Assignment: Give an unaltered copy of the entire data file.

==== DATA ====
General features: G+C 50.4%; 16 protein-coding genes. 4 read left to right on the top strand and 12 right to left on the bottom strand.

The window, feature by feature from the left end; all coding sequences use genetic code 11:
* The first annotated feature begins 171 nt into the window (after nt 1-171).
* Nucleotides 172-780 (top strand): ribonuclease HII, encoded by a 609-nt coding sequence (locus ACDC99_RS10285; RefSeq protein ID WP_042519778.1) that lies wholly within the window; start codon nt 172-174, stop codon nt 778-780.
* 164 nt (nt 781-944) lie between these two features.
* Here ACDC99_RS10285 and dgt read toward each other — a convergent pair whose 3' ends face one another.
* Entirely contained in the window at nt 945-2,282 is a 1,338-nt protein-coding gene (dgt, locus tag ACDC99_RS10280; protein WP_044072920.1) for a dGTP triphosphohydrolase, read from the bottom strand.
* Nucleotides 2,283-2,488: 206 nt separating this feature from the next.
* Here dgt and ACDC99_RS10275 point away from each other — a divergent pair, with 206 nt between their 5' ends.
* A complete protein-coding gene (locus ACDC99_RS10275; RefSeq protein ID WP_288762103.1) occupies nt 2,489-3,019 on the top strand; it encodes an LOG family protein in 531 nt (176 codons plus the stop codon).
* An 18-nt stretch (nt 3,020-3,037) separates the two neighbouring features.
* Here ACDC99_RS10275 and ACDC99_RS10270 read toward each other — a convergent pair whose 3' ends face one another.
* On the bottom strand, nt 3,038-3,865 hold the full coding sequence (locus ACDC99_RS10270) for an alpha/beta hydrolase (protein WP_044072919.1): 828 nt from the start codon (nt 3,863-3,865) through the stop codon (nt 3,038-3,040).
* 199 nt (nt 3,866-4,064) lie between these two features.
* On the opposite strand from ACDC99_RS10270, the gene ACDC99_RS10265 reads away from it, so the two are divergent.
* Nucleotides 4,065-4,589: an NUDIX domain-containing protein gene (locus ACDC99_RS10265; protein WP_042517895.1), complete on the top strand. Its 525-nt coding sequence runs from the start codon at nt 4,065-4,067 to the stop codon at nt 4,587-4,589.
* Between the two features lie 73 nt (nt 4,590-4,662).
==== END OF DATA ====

General features: G+C 50.4%; 16 protein-coding genes. 4 read left to right on the top strand and 12 right to left on the bottom strand.

The window, feature by feature from the left end; all coding sequences use genetic code 11:
* The first annotated feature begins 171 nt into the window (after nt 1-171).
* Nucleotides 172-780 (top strand): ribonuclease HII, encoded by a 609-nt coding sequence (locus ACDC99_RS10285; RefSeq protein ID WP_042519778.1) that lies wholly within the window; start codon nt 172-174, stop codon nt 778-780.
* 164 nt (nt 781-944) lie between these two features.
* Here ACDC99_RS10285 and dgt read toward each other — a convergent pair whose 3' ends face one another.
* Entirely contained in the window at nt 945-2,282 is a 1,338-nt protein-coding gene (dgt, locus tag ACDC99_RS10280; protein WP_044072920.1) for a dGTP triphosphohydrolase, read from the bottom strand.
* Nucleotides 2,283-2,488: 206 nt separating this feature from the next.
* Here dgt and ACDC99_RS10275 point away from each other — a divergent pair, with 206 nt between their 5' ends.
* A complete protein-coding gene (locus ACDC99_RS10275; RefSeq protein ID WP_288762103.1) occupies nt 2,489-3,019 on the top strand; it encodes an LOG family protein in 531 nt (176 codons plus the stop codon).
* An 18-nt stretch (nt 3,020-3,037) separates the two neighbouring features.
* Here ACDC99_RS10275 and ACDC99_RS10270 read toward each other — a convergent pair whose 3' ends face one another.
* On the bottom strand, nt 3,038-3,865 hold the full coding sequence (locus ACDC99_RS10270) for an alpha/beta hydrolase (protein WP_044072919.1): 828 nt from the start codon (nt 3,863-3,865) through the stop codon (nt 3,038-3,040).
* 199 nt (nt 3,866-4,064) lie between these two features.
* On the opposite strand from ACDC99_RS10270, the gene ACDC99_RS10265 reads away from it, so the two are divergent.
* Nucleotides 4,065-4,589: an NUDIX domain-containing protein gene (locus ACDC99_RS10265; protein WP_042517895.1), complete on the top strand. Its 525-nt coding sequence runs from the start codon at nt 4,065-4,067 to the stop codon at nt 4,587-4,589.
* Between the two features lie 73 nt (nt 4,590-4,662).